The life Notebook- Written by Nader Musavi- 6 Sep 2013
A few days ago, I was looking at my colleagues’ attendance notebook, as well as the students’. The notebooks are from years ago. My old colleagues’ name and signature are here. The colleagues who are now spread out all around the world; from the United States, to Australia, Netherlands, Sweden, Norway, Finland, Afghanistan and so on. As well as Old students, whom I meet via virtual networks.
I still keep many of the old attendance notebooks. Occasionally, as I happen to take a look at them, I find myself with all those who have signed them or whose names are in them. The story of every notebook, its academic year and the people who signed it parade before my eyes. Like Buddha statues or a 300-year-old turtle that has witnessed the rise and fall of many dynasties and the birth and death of many creatures.
I know the very old colleagues’ handwriting. Even seeing a piece of paper to allow the students to enter the class or on which they wrote what they need for the class. I still have a couple of fifth graders’ handwriting whose teacher I was in my first year of working as a teacher. Colleagues’ signatures are often similar and very simple. Except two or three of them which I still have not forgotten since the first year, and I still have a question about what they wrote in their signature. We had a strange teacher with a strange behaviour, very different thoughts and teaching methods from others. He’d not been a teacher for more than a year. A deconstructive man, quick-witty, quick-tempered and kind at the same time.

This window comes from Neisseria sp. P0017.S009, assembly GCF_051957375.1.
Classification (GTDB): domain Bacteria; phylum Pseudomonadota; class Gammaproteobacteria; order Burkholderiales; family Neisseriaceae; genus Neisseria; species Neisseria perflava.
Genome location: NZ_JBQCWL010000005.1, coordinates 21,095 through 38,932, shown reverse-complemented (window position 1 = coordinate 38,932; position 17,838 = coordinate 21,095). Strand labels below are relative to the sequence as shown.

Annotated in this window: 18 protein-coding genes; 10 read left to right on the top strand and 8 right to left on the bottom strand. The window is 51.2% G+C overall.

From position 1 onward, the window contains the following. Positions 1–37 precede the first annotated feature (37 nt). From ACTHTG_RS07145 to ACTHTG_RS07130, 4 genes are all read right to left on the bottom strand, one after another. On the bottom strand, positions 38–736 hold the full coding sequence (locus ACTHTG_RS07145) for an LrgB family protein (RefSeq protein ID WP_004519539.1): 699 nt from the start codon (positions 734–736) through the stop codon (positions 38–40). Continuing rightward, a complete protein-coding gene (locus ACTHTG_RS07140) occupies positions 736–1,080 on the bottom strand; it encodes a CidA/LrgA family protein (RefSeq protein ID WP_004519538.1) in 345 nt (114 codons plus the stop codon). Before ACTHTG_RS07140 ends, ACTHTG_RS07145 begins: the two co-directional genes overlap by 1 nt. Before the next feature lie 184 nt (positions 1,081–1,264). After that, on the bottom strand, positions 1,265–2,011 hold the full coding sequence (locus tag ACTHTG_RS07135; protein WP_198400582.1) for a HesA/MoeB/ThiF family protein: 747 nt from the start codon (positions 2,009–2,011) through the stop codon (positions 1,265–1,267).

When I was looking at the notebooks, I wished each of my colleagues would have written a sentence in the notebooks instead of these duplicate signatures. So today we had a notebook of their writings instead of signatures. The same goes for students. Instead of writing the P for the word “present” in front of each student’s name, a sentence was written about them or they wrote themselves.
I struggled with this idea for a while. I found it practical and interesting so I designed an attendance sheet for teacher training courses like this. After arriving, each colleague wrote down their arrival time and wrote a sentence instead of a signature. It was decided to not to write a cliché or a quote and it’s better to write their own statements. It can be about anything. From the simple first confrontation in the morning with a neighbour to seeing a beautiful view on the street or seeing the cops who arrest Afghans on the street or being afraid of a scary well along the way or the kind treatment of a student’s parents and much more , But must be in one sentence. Now this notebook has more than 15 pages. Its first pages are slowly becoming a diary, and it gets interesting to be re-read, let alone reading this notebook, a year or five years or ten or twenty or thirty years later. The children’s attendance notebooks were supposed to be designed in the same way.
Each student writes a sentence in the notebook after entering the classroom. This is how they think about their sentences on their way to school, it helps them to write better, they get acquainted with their friends’ thoughts by seeing other friends’ writings, and more importantly, they leave a precious diary of their school days, which I do not have myself. I do not even have a picture of when I was in elementary and junior high school, and I feel sorry for all those who could have captured those sweet moments with foresight for me and many other children and they did not.